Patients diagnosed with thyroid cancer usually have an excellent prognosis. This is due to effective therapies, including surgery and, when needed, radioactive iodine therapy. Radioactive iodine works like a “magic bullet”, as it is taken up and destroys only thyroid cells, both normal and cancerous. The process of destroying residual thyroid tissue is called radioactive iodine ablation. In patients who have an indication to undergo radioactive iodine ablation, there is currently no agreement regarding the best timing of administration. The objective of this study was to evaluate the response to treatment when giving radioactive iodine within 3 months of thyroidectomy versus ≥3 months after surgery.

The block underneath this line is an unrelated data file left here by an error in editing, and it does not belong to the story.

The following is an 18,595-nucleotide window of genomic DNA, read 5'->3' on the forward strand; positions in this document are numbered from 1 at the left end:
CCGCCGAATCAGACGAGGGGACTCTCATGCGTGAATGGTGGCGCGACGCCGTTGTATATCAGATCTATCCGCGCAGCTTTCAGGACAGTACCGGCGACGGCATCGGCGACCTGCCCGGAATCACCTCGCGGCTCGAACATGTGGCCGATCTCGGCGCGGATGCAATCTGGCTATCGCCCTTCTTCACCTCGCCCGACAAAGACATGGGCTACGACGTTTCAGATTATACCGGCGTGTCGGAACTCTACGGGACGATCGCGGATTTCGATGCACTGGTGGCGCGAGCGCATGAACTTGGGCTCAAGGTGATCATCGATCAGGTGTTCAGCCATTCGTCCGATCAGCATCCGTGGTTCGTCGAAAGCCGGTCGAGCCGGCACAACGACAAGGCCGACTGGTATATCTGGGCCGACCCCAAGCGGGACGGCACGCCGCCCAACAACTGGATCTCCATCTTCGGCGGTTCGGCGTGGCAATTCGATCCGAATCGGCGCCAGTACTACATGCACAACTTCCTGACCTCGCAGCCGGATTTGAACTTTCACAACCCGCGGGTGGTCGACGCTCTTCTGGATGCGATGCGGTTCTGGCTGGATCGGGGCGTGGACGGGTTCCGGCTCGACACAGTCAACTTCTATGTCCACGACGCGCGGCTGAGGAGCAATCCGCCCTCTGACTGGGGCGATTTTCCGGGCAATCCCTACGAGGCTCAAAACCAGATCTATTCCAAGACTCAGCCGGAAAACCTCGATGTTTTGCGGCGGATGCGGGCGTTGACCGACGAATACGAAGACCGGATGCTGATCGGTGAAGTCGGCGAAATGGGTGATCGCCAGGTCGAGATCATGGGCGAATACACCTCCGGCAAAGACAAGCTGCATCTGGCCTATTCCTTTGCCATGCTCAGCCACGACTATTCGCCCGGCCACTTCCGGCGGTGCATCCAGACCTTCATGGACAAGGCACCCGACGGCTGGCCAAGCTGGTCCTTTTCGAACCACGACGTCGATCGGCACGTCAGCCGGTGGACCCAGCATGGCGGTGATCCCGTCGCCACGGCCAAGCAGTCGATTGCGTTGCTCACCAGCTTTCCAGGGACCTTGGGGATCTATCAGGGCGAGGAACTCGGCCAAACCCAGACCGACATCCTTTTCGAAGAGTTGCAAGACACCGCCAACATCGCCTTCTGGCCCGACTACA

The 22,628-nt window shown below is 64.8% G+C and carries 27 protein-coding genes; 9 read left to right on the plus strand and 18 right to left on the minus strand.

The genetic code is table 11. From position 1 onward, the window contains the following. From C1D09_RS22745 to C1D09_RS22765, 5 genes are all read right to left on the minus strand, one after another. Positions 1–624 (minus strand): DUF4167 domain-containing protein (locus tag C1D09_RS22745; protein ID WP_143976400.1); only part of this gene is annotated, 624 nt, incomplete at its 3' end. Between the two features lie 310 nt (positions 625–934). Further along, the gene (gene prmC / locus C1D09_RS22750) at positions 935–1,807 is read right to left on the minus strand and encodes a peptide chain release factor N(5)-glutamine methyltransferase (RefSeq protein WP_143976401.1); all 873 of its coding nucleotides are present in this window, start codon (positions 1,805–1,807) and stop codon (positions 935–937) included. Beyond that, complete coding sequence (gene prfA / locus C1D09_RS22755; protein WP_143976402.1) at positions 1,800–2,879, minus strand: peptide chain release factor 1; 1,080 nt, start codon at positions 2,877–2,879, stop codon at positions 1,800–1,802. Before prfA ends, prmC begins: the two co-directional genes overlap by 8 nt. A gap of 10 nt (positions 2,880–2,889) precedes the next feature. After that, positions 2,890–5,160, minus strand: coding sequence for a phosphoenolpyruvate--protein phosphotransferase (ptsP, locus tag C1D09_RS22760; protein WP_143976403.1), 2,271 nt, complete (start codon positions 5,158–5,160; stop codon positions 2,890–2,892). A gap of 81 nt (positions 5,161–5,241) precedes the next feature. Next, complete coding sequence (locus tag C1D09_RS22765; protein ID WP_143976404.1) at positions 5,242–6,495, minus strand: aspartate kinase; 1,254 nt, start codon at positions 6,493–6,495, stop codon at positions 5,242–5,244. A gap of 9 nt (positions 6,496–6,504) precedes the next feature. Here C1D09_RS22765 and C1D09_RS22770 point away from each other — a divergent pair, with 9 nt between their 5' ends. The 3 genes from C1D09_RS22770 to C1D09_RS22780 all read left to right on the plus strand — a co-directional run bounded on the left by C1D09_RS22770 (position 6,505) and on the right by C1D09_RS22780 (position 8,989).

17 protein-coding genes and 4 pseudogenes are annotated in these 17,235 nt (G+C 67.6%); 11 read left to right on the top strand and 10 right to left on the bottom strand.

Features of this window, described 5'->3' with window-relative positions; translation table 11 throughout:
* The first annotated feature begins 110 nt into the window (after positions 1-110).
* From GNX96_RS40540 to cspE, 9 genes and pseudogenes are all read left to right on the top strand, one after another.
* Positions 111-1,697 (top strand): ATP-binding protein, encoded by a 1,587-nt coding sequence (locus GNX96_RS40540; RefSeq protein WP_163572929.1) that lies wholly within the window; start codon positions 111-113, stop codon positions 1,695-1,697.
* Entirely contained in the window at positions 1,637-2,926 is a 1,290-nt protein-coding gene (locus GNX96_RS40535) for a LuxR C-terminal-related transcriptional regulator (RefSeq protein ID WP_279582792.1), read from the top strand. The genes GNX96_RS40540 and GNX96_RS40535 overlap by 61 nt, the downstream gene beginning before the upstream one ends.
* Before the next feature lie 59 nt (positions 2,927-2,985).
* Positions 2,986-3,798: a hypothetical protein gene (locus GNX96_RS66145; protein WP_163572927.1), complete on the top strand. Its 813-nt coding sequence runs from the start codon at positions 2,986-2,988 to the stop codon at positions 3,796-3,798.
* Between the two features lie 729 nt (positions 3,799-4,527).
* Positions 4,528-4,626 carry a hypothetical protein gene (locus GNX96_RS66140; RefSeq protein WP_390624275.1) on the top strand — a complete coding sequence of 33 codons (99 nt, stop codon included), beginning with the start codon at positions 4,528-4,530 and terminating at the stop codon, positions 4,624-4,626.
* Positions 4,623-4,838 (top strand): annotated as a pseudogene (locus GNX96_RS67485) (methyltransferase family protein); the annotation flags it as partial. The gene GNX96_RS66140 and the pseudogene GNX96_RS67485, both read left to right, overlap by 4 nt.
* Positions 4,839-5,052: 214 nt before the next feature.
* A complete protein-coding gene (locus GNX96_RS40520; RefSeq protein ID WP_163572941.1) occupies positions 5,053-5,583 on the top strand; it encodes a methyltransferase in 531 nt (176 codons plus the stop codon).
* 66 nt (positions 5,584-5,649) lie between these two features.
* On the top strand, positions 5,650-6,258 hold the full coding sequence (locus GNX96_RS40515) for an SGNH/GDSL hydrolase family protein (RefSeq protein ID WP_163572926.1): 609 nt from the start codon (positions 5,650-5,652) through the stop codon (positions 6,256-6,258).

THE FULL ARTICLE TITLE:
Li H et al 2018 Delayed initial radioiodine therapy related to incomplete response in low- to intermediaterisk differentiated thyroid cancer. Clin Endocrinol (Oxf ) 88:601–606. Epub 2018 Feb 18. PMID: 29338092.
SUMMARY OF THE STUDY
A total of 235 patients with low-to -intermediate risk thyroid cancer were included in the study. These patients were treated with radioactive iodine between December 2008 and May 2015 following a total thyroidectomy at the Peking Union Medical College Hospital. They were divided into two groups: Group 1 included 187 patients who received radioactive iodine ablation <3 months following surgery and Group 2 included 43 patients who received it ≥3 months after surgery. The two groups were similar in regard to age, sex, type of cancer and cancer stage. Response to therapy was categorized as excellent, indeterminate or incomplete (persistent disease by imaging or blood tests).